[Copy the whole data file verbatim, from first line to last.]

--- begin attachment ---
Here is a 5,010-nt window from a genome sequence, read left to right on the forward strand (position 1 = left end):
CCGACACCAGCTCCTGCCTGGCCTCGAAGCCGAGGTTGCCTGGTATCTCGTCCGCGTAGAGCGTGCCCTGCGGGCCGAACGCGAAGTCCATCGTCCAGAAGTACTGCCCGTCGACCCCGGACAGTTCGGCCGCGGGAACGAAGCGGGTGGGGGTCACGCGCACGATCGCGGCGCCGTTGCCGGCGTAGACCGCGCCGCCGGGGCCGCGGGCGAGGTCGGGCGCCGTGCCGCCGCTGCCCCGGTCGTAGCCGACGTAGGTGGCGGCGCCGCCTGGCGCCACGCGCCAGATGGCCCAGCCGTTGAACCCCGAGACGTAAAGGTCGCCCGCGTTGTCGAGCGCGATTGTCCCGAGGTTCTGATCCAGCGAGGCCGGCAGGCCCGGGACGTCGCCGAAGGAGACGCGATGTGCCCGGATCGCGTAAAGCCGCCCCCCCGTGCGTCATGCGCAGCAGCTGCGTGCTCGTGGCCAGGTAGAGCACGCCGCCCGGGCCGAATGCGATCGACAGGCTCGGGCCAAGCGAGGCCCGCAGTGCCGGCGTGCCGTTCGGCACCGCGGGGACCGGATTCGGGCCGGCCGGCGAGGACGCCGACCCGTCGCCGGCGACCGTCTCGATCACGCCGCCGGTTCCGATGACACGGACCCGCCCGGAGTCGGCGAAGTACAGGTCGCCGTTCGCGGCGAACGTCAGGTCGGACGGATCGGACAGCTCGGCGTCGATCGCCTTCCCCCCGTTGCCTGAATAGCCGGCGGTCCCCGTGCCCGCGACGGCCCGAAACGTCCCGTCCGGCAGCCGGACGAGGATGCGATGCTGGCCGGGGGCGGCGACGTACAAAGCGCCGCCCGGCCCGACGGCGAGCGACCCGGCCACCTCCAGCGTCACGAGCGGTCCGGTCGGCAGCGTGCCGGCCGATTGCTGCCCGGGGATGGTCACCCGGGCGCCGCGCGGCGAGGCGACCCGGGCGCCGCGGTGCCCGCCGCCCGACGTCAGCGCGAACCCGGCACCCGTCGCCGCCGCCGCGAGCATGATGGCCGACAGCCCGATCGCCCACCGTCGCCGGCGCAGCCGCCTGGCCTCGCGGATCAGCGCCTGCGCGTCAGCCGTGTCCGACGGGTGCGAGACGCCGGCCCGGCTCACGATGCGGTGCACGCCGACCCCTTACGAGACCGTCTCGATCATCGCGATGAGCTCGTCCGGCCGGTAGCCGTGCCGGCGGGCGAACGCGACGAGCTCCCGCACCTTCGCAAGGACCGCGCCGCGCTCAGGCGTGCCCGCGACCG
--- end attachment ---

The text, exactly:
Here is a 5,010-nt window from a genome sequence, read left to right on the forward strand (position 1 = left end):
CCGACACCAGCTCCTGCCTGGCCTCGAAGCCGAGGTTGCCTGGTATCTCGTCCGCGTAGAGCGTGCCCTGCGGGCCGAACGCGAAGTCCATCGTCCAGAAGTACTGCCCGTCGACCCCGGACAGTTCGGCCGCGGGAACGAAGCGGGTGGGGGTCACGCGCACGATCGCGGCGCCGTTGCCGGCGTAGACCGCGCCGCCGGGGCCGCGGGCGAGGTCGGGCGCCGTGCCGCCGCTGCCCCGGTCGTAGCCGACGTAGGTGGCGGCGCCGCCTGGCGCCACGCGCCAGATGGCCCAGCCGTTGAACCCCGAGACGTAAAGGTCGCCCGCGTTGTCGAGCGCGATTGTCCCGAGGTTCTGATCCAGCGAGGCCGGCAGGCCCGGGACGTCGCCGAAGGAGACGCGATGTGCCCGGATCGCGTAAAGCCGCCCCCCCGTGCGTCATGCGCAGCAGCTGCGTGCTCGTGGCCAGGTAGAGCACGCCGCCCGGGCCGAATGCGATCGACAGGCTCGGGCCAAGCGAGGCCCGCAGTGCCGGCGTGCCGTTCGGCACCGCGGGGACCGGATTCGGGCCGGCCGGCGAGGACGCCGACCCGTCGCCGGCGACCGTCTCGATCACGCCGCCGGTTCCGATGACACGGACCCGCCCGGAGTCGGCGAAGTACAGGTCGCCGTTCGCGGCGAACGTCAGGTCGGACGGATCGGACAGCTCGGCGTCGATCGCCTTCCCCCCGTTGCCTGAATAGCCGGCGGTCCCCGTGCCCGCGACGGCCCGAAACGTCCCGTCCGGCAGCCGGACGAGGATGCGATGCTGGCCGGGGGCGGCGACGTACAAAGCGCCGCCCGGCCCGACGGCGAGCGACCCGGCCACCTCCAGCGTCACGAGCGGTCCGGTCGGCAGCGTGCCGGCCGATTGCTGCCCGGGGATGGTCACCCGGGCGCCGCGCGGCGAGGCGACCCGGGCGCCGCGGTGCCCGCCGCCCGACGTCAGCGCGAACCCGGCACCCGTCGCCGCCGCCGCGAGCATGATGGCCGACAGCCCGATCGCCCACCGTCGCCGGCGCAGCCGCCTGGCCTCGCGGATCAGCGCCTGCGCGTCAGCCGTGTCCGACGGGTGCGAGACGCCGGCCCGGCTCACGATGCGGTGCACGCCGACCCCTTACGAGACCGTCTCGATCATCGCGATGAGCTCGTCCGGCCGGTAGCCGTGCCGGCGGGCGAACGCGACGAGCTCCCGCACCTTCGCAAGGACCGCGCCGCGCTCAGGCGTGCCCGCGACCG